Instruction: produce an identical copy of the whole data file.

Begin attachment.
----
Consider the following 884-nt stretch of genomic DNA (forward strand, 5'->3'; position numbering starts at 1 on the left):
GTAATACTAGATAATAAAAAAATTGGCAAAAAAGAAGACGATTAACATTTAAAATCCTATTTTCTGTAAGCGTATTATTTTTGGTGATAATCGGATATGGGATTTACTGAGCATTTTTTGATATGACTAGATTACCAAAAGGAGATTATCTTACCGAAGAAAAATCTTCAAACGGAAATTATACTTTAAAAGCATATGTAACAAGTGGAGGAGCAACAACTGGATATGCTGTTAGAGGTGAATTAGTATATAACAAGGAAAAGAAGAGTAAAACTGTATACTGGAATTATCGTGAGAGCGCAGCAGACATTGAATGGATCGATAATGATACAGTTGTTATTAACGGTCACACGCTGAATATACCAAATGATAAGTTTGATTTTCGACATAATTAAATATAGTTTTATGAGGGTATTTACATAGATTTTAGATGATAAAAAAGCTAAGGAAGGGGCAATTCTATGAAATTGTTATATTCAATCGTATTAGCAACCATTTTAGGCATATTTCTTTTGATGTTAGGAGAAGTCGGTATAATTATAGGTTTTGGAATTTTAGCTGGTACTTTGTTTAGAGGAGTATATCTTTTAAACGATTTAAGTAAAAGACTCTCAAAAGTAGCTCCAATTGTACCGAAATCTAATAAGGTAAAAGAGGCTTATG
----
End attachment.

Consider the following 884-nt stretch of genomic DNA (forward strand, 5'->3'; position numbering starts at 1 on the left):
GTAATACTAGATAATAAAAAAATTGGCAAAAAAGAAGACGATTAACATTTAAAATCCTATTTTCTGTAAGCGTATTATTTTTGGTGATAATCGGATATGGGATTTACTGAGCATTTTTTGATATGACTAGATTACCAAAAGGAGATTATCTTACCGAAGAAAAATCTTCAAACGGAAATTATACTTTAAAAGCATATGTAACAAGTGGAGGAGCAACAACTGGATATGCTGTTAGAGGTGAATTAGTATATAACAAGGAAAAGAAGAGTAAAACTGTATACTGGAATTATCGTGAGAGCGCAGCAGACATTGAATGGATCGATAATGATACAGTTGTTATTAACGGTCACACGCTGAATATACCAAATGATAAGTTTGATTTTCGACATAATTAAATATAGTTTTATGAGGGTATTTACATAGATTTTAGATGATAAAAAAGCTAAGGAAGGGGCAATTCTATGAAATTGTTATATTCAATCGTATTAGCAACCATTTTAGGCATATTTCTTTTGATGTTAGGAGAAGTCGGTATAATTATAGGTTTTGGAATTTTAGCTGGTACTTTGTTTAGAGGAGTATATCTTTTAAACGATTTAAGTAAAAGACTCTCAAAAGTAGCTCCAATTGTACCGAAATCTAATAAGGTAAAAGAGGCTTATG